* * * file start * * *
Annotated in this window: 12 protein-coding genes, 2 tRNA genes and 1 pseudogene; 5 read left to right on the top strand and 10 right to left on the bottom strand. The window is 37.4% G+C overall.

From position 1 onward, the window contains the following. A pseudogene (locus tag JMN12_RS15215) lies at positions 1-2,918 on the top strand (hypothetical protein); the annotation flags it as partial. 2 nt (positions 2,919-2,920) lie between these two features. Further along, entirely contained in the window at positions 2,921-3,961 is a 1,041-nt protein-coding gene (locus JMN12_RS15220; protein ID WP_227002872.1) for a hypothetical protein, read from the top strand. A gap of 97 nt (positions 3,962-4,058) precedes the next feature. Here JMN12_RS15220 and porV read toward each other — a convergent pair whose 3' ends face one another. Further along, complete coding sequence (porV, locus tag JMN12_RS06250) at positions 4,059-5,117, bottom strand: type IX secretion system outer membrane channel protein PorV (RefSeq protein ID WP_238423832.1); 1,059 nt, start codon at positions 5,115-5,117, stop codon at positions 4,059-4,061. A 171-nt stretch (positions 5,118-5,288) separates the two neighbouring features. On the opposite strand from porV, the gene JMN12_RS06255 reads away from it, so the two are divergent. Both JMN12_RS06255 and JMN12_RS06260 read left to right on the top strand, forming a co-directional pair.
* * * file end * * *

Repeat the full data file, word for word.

Annotated in this window: 12 protein-coding genes, 2 tRNA genes and 1 pseudogene; 5 read left to right on the top strand and 10 right to left on the bottom strand. The window is 37.4% G+C overall.

From position 1 onward, the window contains the following. A pseudogene (locus tag JMN12_RS15215) lies at positions 1-2,918 on the top strand (hypothetical protein); the annotation flags it as partial. 2 nt (positions 2,919-2,920) lie between these two features. Further along, entirely contained in the window at positions 2,921-3,961 is a 1,041-nt protein-coding gene (locus JMN12_RS15220; protein ID WP_227002872.1) for a hypothetical protein, read from the top strand. A gap of 97 nt (positions 3,962-4,058) precedes the next feature. Here JMN12_RS15220 and porV read toward each other — a convergent pair whose 3' ends face one another. Further along, complete coding sequence (porV, locus tag JMN12_RS06250) at positions 4,059-5,117, bottom strand: type IX secretion system outer membrane channel protein PorV (RefSeq protein ID WP_238423832.1); 1,059 nt, start codon at positions 5,115-5,117, stop codon at positions 4,059-4,061. A 171-nt stretch (positions 5,118-5,288) separates the two neighbouring features. On the opposite strand from porV, the gene JMN12_RS06255 reads away from it, so the two are divergent. Both JMN12_RS06255 and JMN12_RS06260 read left to right on the top strand, forming a co-directional pair.